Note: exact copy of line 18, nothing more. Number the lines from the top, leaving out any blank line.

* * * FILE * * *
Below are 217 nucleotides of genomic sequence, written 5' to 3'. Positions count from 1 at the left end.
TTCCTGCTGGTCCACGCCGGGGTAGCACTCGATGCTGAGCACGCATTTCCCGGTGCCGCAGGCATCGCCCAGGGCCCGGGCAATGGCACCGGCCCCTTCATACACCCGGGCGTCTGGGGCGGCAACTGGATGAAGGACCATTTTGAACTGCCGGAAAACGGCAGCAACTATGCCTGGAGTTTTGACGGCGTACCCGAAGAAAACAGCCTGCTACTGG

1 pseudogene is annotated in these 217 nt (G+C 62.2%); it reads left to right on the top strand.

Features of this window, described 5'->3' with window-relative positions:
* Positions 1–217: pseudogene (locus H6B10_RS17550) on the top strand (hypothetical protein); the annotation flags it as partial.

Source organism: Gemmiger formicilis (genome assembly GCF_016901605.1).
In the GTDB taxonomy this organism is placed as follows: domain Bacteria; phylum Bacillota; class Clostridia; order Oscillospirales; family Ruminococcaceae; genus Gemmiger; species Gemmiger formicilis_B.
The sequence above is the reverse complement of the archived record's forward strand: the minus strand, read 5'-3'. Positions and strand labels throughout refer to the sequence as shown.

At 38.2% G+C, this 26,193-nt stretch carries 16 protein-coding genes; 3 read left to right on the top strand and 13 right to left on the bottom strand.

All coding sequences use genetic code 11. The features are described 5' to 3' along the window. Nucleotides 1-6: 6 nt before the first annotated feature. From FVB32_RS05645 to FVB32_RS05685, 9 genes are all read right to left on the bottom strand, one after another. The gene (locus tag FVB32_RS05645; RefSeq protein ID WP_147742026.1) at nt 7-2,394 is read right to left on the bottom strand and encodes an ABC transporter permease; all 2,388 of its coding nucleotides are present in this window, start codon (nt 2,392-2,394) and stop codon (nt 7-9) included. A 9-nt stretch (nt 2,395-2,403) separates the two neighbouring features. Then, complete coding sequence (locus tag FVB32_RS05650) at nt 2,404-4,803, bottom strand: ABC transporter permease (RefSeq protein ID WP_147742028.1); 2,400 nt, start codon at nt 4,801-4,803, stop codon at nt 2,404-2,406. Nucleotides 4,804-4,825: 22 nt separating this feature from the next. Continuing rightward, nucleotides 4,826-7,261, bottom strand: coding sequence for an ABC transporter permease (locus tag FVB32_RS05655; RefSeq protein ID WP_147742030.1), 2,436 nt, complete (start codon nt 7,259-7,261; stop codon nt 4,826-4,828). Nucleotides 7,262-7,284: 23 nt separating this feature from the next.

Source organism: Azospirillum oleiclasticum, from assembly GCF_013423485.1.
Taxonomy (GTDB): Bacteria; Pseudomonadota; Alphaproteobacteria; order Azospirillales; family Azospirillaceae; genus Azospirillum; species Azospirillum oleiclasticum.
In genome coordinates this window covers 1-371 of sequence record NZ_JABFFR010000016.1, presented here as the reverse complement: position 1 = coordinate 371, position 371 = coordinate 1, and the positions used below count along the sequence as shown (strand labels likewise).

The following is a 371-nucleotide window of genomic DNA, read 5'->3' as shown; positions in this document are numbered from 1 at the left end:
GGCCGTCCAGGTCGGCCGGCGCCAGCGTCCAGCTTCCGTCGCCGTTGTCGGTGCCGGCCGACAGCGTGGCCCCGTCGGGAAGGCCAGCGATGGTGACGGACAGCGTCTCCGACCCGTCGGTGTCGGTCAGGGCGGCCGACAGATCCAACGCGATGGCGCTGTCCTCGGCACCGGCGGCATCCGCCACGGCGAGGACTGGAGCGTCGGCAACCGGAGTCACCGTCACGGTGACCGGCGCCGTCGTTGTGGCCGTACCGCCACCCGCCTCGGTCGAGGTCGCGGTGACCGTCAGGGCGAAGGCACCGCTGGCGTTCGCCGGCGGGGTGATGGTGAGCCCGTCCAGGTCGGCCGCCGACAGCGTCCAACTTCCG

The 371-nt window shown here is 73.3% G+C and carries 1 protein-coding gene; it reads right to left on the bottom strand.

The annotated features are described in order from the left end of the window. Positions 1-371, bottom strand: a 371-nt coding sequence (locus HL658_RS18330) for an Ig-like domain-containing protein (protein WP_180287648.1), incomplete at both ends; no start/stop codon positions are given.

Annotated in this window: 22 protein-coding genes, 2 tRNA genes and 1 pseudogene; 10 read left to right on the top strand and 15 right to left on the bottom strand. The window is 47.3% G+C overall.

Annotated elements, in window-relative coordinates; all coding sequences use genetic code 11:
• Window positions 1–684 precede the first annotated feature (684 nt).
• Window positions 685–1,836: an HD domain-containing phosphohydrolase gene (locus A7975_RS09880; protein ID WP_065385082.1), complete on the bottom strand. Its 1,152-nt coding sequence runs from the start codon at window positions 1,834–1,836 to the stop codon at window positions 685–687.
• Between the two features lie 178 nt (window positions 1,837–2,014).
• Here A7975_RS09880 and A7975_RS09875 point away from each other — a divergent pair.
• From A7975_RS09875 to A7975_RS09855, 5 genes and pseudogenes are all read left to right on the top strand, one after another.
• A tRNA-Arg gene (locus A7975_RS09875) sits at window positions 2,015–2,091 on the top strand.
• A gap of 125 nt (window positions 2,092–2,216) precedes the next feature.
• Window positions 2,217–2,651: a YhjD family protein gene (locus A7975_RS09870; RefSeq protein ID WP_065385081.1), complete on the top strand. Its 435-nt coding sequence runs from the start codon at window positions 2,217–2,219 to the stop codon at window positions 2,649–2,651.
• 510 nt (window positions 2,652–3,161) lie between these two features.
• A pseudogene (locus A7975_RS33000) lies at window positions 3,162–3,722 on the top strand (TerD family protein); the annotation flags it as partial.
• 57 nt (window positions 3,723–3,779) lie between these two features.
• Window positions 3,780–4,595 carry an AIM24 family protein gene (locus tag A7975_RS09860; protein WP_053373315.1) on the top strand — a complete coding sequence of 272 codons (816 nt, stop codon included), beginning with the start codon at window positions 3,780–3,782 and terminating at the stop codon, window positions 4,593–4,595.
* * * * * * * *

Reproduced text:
Annotated in this window: 22 protein-coding genes, 2 tRNA genes and 1 pseudogene; 10 read left to right on the top strand and 15 right to left on the bottom strand. The window is 47.3% G+C overall.